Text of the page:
Weekly link round up 3/8/2013

Happy International Women’s Day! Learn the history behind the date. Also, take a look at the Guardian’s interactive map of the history of women’s struggle for equal rights.

The first episode of Anita Sarkeesian’s series analyzing the portrayal of women in video games is out, and it’s pretty awesome.

Good news?  Sponsors of Tennessee’s forced ultrasound bill have withdrawn their bill.  Bad news? They want to seek a constitutional amendment to implement more reproductive health restrictions in its place.

A new bill allowing counselors and social workers to legally refuse helping clients based on their sexual orientation has unfortunately passed senate committee.

Also in depressing LGBT news, 62% of Tennesseans are against gay marriage.

Fallon Fox shares her story of becoming the first out transgender MMA athlete.

Telling a woman to get a gun is NOT rape prevention.

Men who have a preference for large breasts are more likely to be sexist.

RoleReboot explains how “masculinity” doesn’t really exist.

Feminists can be sexy and funny if they want to be.

Jill Filipovic questions why men don’t change their names when they get married (and why women often do).

Stop sexualizing transgender children (and accusing transgender people of being sexual predators in general).

In Women’s Studies:

The Women’s Resource Center has a calendar of awesome events coming up, including Diane Rehm and Soledad O’ Brien visiting campus, and WoW goes global on March 20!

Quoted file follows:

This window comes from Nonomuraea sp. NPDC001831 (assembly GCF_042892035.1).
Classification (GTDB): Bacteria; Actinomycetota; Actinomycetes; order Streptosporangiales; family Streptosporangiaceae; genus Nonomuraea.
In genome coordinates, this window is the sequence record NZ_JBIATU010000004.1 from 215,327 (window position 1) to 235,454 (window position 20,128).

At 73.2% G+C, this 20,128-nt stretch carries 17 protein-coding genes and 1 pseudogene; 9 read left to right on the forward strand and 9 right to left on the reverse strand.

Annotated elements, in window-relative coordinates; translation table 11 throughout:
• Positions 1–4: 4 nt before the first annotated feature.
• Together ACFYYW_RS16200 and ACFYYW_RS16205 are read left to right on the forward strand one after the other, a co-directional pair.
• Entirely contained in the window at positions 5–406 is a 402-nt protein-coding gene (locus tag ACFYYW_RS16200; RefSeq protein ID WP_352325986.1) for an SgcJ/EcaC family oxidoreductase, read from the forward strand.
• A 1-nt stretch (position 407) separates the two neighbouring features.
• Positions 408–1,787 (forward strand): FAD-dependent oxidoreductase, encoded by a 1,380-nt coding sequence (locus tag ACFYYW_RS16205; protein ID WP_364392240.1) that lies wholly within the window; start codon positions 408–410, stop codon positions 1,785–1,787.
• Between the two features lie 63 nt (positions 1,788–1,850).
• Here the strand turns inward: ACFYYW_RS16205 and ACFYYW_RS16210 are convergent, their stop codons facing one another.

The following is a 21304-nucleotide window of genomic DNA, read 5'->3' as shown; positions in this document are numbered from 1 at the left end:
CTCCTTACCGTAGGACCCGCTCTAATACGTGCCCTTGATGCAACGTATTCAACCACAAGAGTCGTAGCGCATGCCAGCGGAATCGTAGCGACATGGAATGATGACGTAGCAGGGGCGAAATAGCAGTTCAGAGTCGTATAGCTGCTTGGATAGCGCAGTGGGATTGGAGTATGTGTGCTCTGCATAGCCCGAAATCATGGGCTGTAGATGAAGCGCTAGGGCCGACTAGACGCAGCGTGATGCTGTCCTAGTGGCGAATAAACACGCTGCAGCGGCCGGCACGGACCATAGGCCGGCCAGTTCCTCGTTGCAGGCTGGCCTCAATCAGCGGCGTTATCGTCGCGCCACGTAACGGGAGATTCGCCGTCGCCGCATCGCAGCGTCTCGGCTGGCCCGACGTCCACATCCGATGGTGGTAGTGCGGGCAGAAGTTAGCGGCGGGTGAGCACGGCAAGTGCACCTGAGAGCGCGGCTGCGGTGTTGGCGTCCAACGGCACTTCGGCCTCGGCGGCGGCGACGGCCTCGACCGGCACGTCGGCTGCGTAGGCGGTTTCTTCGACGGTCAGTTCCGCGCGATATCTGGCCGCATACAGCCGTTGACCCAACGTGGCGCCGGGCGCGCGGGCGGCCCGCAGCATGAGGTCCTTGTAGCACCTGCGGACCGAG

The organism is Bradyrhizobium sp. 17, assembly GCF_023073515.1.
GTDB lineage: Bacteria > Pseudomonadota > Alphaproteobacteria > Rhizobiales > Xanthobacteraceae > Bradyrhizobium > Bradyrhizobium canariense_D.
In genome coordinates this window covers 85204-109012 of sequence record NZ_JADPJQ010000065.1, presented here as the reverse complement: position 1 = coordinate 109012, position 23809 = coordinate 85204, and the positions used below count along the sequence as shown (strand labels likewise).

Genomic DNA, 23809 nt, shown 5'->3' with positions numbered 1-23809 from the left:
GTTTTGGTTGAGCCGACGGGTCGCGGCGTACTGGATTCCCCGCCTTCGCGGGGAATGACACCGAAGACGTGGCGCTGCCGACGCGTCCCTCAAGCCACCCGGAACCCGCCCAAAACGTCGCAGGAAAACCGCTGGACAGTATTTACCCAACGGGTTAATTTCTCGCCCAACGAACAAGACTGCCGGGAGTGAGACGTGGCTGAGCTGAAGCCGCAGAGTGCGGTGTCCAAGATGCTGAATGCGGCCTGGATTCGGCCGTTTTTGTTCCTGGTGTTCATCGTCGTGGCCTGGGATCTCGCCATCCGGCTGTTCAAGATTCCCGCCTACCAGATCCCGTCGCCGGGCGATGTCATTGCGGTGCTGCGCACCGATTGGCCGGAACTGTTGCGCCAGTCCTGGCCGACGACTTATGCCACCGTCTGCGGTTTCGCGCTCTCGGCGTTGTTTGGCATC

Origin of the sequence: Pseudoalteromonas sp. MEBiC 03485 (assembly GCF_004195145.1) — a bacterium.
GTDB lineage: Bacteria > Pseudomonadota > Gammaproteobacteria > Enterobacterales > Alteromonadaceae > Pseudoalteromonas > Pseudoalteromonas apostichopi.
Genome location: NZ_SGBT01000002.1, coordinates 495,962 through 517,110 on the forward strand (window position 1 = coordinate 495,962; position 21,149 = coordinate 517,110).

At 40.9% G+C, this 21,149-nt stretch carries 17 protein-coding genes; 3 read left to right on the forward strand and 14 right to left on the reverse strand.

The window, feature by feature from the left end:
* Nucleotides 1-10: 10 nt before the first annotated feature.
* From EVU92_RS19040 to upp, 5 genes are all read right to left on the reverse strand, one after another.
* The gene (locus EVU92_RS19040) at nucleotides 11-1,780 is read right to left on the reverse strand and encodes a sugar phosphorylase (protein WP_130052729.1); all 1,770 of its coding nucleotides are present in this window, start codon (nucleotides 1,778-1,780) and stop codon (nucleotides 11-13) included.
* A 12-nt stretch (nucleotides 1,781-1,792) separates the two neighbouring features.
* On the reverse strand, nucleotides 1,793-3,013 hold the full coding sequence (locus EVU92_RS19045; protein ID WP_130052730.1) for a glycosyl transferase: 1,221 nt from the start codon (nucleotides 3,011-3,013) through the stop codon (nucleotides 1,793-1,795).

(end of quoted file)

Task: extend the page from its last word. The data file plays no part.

Katharine Hughes posts about the recently implemented abortion restrictions in Arkansas, Virginia, and Idaho.

About etsuwomenstudies

This blog is a collaborative effort from the students, faculty, and feminist souls in the East Tennessee State University Women's Studies Department. We simply want to share daily thoughts with the world and encourage not only feminist thought, but awareness, tolerance, diversity, equality, justice, and social progress. Women's Studies is an exciting, interdisciplinary area of study that celebrates women's lives. It examines how diverse women have contributed to history, social processes, culture, politics and economics, as well as how all of these have shaped women's experiences. Our program provides new ways of looking at common assumptions about femininity and masculinity and teaches students how to connect what they study with how they live and work. We also explore how gender intersects with ability, age, class, culture, ethnicity, nationality, race, religion, and sexuality. Our Leadership through Diversity focus promotes a creative struggle for justice and equality. We train graduates to be leaders in both civic engagement and the workforce. The Women's Studies Program at ETSU is comprised of dedicated faculty and staff and socially conscious students coming together from a wide range of disciplines.

Posted on March 8, 2013, in Uncategorized and tagged , , , , , , , , , . Bookmark the permalink. Leave a comment.

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